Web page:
Condors’ James Is Impact Player

By Mike Griffith
Californian Staff Writer
Copyright © The Bakersfield Californian

BAKERSFIELD, Calif. – After Tuesday night’s 5-2 victory over the Alaska Aces, Condors coach Marty Raymond said he feared the secret was out.

It is.

What Condors fans had noticed from his first game with the team is now league-wide knowledge: rookie left winger Connor James is an impact player.

The ECHL named James Rookie of the Month for October as he netted a shorthand goal and three assists to help the Condors to a 3-0 start. James started the month of November even more impressive, getting two goals and adding an assist in the win over the Aces.

And if it weren’t for the National Hockey League lockout, it is unlikely that James would even be skating for the Condors.

A ninth-round draft choice of the Los Angeles Kings in the 2002 draft, the 5- 11 and 185-pound James was assigned to the Condors via the Kings through their American Hockey League affiliate, the Manchester Monarchs, just before the ECHL season started.

The Condors don’t have an affiliation agreement with the Kings (Reading, Pa., is owned by the Kings and is their primary ECHL affiliate) but with extra players to place due to the lockout, the Kings called on the Condors.

Condors coach Marty Raymond, who already had Kings goaltending prospect Yutaka Fukufuji in camp, was more than happy to leave a roster spot open for James.

“I think we’re lucky to have him,” Raymond said. “The trickle-down effect is that the American League is very powerful so we’re just happy to have him here. With Fukufuji here Connor was a normal fit for us.”

James, who capped four years at the University of Denver with a national championship in April, said he’s just happy to be playing professionally.

“They have a great team in Manchester and if you’re going to get cut it might as well be from a top team,” he said. “I didn’t know if they were going to send me to Reading or here. They sent me here and I have no complaints. I don’t mind playing in California, that’s for sure.”

James, 22, brings the energy of a Jack Russell Terrier to the ice and that alone makes him exciting to watch.

“Connor has super speed and he creates stuff,” Raymond said. “What I like about him, on nights where he isn’t as effective offensively he still works hard and has a great attitude. He personifies our hockey club.

“He never stops competing. He will make mistakes because he’s young. But with the ice time he’s getting he’s improving every day. That’s what the Kings wanted (lots of ice time for him.)”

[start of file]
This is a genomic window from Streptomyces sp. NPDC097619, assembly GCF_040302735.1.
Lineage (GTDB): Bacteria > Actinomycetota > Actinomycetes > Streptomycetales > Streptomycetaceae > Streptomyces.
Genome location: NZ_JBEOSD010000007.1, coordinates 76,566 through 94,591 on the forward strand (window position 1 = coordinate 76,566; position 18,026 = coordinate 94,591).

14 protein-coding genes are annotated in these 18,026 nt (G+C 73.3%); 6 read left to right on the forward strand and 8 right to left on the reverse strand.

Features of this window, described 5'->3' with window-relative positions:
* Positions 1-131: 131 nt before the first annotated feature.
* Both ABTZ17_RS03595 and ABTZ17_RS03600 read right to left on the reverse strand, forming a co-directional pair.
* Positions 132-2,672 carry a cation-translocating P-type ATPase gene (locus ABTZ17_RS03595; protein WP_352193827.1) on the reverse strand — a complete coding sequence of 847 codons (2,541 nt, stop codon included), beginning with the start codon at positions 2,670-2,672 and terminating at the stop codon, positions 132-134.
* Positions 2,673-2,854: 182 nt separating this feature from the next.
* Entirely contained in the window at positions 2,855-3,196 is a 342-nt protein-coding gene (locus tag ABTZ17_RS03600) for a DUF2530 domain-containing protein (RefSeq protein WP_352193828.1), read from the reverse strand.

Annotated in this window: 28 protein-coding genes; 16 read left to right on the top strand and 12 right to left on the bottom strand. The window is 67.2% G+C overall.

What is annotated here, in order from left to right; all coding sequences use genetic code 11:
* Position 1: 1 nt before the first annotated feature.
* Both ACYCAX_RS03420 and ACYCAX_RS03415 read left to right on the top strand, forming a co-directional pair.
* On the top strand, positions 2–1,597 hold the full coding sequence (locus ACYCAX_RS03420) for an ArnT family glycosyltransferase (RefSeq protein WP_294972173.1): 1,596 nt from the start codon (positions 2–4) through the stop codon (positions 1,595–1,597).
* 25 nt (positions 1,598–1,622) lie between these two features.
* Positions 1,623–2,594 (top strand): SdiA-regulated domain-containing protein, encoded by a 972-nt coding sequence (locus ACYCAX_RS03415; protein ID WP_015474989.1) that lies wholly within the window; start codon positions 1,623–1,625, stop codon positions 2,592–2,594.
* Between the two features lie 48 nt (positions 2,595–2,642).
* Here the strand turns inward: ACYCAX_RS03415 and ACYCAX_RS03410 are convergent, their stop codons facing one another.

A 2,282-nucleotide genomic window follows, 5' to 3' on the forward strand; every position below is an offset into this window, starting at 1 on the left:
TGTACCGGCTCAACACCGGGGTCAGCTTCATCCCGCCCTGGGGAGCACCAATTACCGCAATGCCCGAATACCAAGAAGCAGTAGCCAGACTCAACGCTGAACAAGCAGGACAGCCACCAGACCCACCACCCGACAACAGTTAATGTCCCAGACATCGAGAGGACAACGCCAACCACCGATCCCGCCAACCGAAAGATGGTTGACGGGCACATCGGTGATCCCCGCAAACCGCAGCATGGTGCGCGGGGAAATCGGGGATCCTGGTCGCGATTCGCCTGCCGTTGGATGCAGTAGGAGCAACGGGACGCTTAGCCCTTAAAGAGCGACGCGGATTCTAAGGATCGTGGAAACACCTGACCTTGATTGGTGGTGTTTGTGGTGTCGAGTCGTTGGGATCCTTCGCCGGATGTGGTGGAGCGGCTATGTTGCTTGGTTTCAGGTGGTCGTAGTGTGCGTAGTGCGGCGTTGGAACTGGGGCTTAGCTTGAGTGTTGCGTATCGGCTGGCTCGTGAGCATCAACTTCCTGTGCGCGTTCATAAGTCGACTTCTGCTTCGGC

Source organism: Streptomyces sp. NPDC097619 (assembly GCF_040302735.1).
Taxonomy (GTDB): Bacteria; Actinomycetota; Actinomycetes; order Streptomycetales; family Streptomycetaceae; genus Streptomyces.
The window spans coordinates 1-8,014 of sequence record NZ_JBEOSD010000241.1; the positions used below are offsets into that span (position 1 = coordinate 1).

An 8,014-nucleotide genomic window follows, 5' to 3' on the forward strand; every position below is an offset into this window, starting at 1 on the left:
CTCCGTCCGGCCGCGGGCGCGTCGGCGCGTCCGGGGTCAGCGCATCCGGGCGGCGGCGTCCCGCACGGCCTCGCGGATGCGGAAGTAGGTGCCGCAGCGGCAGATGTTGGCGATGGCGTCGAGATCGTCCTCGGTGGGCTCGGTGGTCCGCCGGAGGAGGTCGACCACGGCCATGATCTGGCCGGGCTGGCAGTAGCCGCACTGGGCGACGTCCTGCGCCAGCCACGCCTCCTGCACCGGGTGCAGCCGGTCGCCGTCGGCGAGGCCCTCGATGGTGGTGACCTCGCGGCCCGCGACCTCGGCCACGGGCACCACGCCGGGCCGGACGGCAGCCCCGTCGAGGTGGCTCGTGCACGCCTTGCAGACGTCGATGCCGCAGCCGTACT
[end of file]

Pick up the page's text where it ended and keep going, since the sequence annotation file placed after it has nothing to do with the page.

In addition to regular shifts, James also is a key cog on the penalty kill as well as the power play.

“I love how there are only three lines (in the ECHL) so you get to play a lot,” James said. “I just wanted to come here and help the team win. We have a good team and I just hope I’m doing my part.”

James only played one year in juniors, for his hometown Calgary Royals, before heading to Denver on a scholarship.

“For me, being a smaller player, I wanted to cover my ground and make sure if something happened and I couldn’t play hockey any more I’d have something to fall back on,” James said of his decision to attend Denver. “Plus, my parents were big for me going to school and I’m happy I did.

“It was the best four years of my life. Not just the hockey but the lifestyle and everything that goes with college. I can’t complain.”

Certainly, it would be hard to complain when one has a hand in winning a national championship and walks off the graduation stage a couple of months later with a degree in finance marketing.

James said the championship was an unexpected bonus to the end of his collegiate career, which he thought had come to a crashing halt a few weeks earlier.

“Right before the playoffs, in our last (regular season) game I went into the boards hard and broke my fib right above my right ankle,” James said. “I thought that was going to be it.”

But the Pioneers kept advancing through the playoffs and James continued rehab with the trainers. When the Pioneers reached the Frozen Four it was time to test the ankle.

“The trainers made a big brace, attached it to my skate and it was strong enough and supported my ankle enough that I was able to play,” James said.

Denver beat Minnesota-Duluth in the semifinals and James assisted on the lone goal in 1-0 victory over Maine two nights later.

“We scored a goal in the first period then held on,” James said. “We took two penalties in the final two minutes, were down 5-to-3 and they pulled their goaltender for a 6-on-3 advantage. We got lucky, got the puck out (of the zone) and time ran out.”

Four games into his pro career, James said he’s only focusing on the present, not what might be.

“I don’t want to set my sights (on getting a call up to the AHL) because then I think you’re cheating the team,” he said. “I’m here, I want to help this team win and right now that’s my No. 1 priority. If I get called up that’s great. It’s a good thing but that’s not my goal.

“This is a good team, we have a good bunch of guys and coming to the rink is fun right now.”

Copyright © The Bakersfield Californian